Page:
Anonymous said...

Hi Terry

I have been following your blog for quite awhile now, and I totally love the way you tell your stories :)

By the way, you should try Kettle's crisp. The honey dijon flavour is totally awesome.

Oh yeah, Happy CNY, and I look forward to more postings on your CNY cooking and such..


Lakshmi said...

Happy CNY to you and family. Drying arrow root slices before your deep fry yields crispier chips.

javapot said...

after peeling, try slicing with mandoline straight into the hot oil.

Precious Pea said...

I made some yesterday night and i usually use my peeler to peel it straight into my wok. You get really paper thin slices. They are so addictive aren't they? I have to hide and lock it away to prevent myself from nibbling each time i enter my kitchen.

Big Boys Oven said...

this is my favourite, can sapu the whole tin! hehehehehe!

red | hongyi said...
This comment has been removed by the author.
red | hongyi said...

HAHAHA daddy is such a blur-fish! remember when I had those really awful eyebrows years ago and BOTH of us got really depressed about it? I asked dad if he noticed anything and rmb him saying, 'u got a new haircut?' hahaha SO CLUELESS!

oh the chips look yummy. i think im really missing out on CNY this time. there's a small cny celebration in tudelft for chinese students, and you know what's on the programmes? program no.1: 'watch tv with fellow students'


ChopSuey said...

hi Terri,

2 tips: try using a "fingerguard" on your mandoline to save your knuckles and fingertips. it's a plastic shield that goes on top of the mandoline but doesn't allow you to slice all the way down the last bit of arrowroot.

second, blot off the arrowroot, and you may save yourself a little moisture but not by much.

and i love reading your blog! greetings from toronto, ON, Canada!


Big Boys Oven said...

Gong Hei! Gong Hei! wish you a great year! :)

terri@adailyobsession said...

rach: why, thank YOU, and gong xi fa cai to u n family too :) I have tried kettle's olive oil chips n another flavor (salt & vinegar?) n altho there is the real taste of potatoes, the chips are too hard. i prefer light crispy chips to hard crispy ones.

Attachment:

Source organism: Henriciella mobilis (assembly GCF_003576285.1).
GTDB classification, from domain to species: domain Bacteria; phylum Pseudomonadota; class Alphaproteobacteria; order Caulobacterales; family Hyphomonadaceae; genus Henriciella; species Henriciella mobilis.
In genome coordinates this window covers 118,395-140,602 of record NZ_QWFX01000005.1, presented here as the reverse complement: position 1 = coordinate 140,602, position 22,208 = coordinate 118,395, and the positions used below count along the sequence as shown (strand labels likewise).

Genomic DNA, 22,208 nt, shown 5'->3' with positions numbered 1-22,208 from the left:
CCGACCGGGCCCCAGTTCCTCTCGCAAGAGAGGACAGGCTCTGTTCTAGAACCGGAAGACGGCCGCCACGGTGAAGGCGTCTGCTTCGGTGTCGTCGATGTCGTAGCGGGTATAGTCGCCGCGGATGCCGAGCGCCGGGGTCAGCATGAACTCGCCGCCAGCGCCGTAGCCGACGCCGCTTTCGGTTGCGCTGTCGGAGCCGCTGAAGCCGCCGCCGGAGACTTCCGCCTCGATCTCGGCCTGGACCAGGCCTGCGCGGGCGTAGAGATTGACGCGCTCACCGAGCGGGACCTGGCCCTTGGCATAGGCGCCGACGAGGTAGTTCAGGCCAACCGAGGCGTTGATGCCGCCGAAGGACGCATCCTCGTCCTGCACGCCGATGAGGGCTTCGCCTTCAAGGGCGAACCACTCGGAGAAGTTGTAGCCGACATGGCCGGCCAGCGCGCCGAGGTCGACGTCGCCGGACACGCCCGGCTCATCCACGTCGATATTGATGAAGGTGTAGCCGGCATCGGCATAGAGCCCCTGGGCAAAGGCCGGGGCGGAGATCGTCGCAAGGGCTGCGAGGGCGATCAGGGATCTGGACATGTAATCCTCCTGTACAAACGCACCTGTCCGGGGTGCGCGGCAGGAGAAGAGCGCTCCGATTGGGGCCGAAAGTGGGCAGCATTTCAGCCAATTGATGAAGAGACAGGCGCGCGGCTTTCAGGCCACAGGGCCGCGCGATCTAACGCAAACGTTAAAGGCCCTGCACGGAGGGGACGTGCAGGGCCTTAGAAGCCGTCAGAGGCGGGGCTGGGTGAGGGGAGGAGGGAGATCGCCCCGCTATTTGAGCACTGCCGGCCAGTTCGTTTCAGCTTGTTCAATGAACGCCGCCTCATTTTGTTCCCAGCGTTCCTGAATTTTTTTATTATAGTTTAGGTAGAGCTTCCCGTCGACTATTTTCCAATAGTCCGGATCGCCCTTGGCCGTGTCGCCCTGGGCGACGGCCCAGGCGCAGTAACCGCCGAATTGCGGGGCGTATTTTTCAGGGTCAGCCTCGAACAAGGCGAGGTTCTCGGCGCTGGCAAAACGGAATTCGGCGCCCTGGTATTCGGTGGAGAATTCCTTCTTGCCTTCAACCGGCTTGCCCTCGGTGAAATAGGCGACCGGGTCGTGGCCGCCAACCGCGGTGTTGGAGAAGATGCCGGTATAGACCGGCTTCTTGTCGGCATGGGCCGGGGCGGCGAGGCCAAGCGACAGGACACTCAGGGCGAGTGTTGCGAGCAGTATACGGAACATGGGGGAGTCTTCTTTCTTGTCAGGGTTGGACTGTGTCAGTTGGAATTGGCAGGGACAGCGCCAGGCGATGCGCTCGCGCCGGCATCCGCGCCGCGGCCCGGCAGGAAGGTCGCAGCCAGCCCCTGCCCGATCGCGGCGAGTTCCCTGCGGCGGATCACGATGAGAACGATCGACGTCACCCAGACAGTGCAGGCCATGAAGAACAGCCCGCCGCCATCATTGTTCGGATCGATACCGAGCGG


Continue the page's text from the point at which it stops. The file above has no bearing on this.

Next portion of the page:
lg: yes, i did leave them out for an hour but they were still wet. mayber like you said i shd've let them dry longer. thanks, n gong xi fa cai!

javapot: i tired that at first nut it got very stressful, peeling, stirring and making sure the chips don't burn at the same time. gong xi fa cai!

pp: ah, a veg peeler. tt's a good idea but didn't you get any cuts on ur fingers? hey, gong xi fa cai to u an family. smart to make it home for CNY--all those food.

bbo: looks like verybody's favoraite :))gong xi fa cai boys!

hongyi: so u're lucky u get to go to hamburg this weekend. rmber, 1st day of CNY is sunday the 14th. we'll be at Na's. call u. "Xin nien guen bu"

chopsuey: thanks for the tips. i am a lazy cook, taking short cuts all the time n thought of blotting the slices of bulbs but too lazy to bother :D. hey, toronto eh, my fav city in canada (even though vancouver is prettier :DD)

Zurin said...

mmmmm I like!!!!

louisebah said...

Hi Terry!

I had arrowroot chips at a friend's place for the new year!! Very, very good!!

I'm from KK too :) but live in KL now.

Zeniavoice said...


Love your blog.
Why is it that my arrowroot chips turned 'limp' and will not keep?
Do you need to dry them before frying?

terri@adailyobsession said...

lileague: it's a good idea to dab-dry the slices of arrowroot b4 frying. i think your chips turned out limp bc you didn't fry them long enough. don't use high heat n don't overcrowd the wok.

Taephy said...

Hi Terri - didn't know plain old su ku is called arrowroot. To rid bitter taste soak them for about a day and stew with pork - delicious. Better than potatoes.

terri@adailyobsession said...

taephy: is tt a secret name or code? :)) ah, su ku, i always called it ci ku but tt's the same as the fruit too. so now i know, it's su ku. ok, will try stewing with pork b4 suku season is over.thnx!